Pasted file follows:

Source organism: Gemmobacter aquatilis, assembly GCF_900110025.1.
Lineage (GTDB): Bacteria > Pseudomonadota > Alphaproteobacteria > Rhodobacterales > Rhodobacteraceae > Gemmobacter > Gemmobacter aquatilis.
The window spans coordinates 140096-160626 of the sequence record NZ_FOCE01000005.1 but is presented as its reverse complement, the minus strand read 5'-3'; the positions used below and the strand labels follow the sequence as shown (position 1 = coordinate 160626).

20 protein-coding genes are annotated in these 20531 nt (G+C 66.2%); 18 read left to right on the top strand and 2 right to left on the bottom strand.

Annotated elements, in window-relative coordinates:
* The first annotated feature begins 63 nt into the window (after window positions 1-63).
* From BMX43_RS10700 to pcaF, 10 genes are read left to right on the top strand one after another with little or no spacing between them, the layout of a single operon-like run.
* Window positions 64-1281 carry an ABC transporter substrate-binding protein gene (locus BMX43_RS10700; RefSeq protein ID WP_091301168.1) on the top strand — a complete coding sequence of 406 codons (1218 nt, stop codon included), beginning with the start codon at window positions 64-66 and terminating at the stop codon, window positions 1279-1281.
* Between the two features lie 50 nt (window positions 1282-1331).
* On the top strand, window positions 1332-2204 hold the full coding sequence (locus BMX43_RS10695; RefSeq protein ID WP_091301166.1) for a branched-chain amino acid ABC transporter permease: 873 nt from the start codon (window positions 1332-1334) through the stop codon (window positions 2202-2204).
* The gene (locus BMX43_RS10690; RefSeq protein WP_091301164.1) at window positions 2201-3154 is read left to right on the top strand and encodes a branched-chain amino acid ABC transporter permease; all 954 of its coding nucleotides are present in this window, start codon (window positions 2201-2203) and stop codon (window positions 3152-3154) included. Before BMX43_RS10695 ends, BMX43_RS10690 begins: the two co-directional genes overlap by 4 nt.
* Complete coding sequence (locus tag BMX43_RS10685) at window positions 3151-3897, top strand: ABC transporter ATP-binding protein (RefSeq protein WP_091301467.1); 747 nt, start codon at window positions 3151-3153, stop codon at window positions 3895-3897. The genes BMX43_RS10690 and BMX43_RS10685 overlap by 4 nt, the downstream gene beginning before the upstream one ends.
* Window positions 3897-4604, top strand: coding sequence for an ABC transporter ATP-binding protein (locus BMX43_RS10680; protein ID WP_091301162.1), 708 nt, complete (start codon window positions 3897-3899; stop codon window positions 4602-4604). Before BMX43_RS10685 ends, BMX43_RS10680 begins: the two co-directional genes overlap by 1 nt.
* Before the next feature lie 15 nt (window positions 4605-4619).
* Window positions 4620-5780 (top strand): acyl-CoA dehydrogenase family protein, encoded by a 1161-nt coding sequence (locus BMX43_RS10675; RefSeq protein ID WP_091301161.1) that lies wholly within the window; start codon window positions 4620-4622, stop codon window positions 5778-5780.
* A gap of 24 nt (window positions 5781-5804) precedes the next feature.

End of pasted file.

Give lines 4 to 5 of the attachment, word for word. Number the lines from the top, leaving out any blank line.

20 protein-coding genes are annotated in these 20531 nt (G+C 66.2%); 18 read left to right on the top strand and 2 right to left on the bottom strand.

Annotated elements, in window-relative coordinates: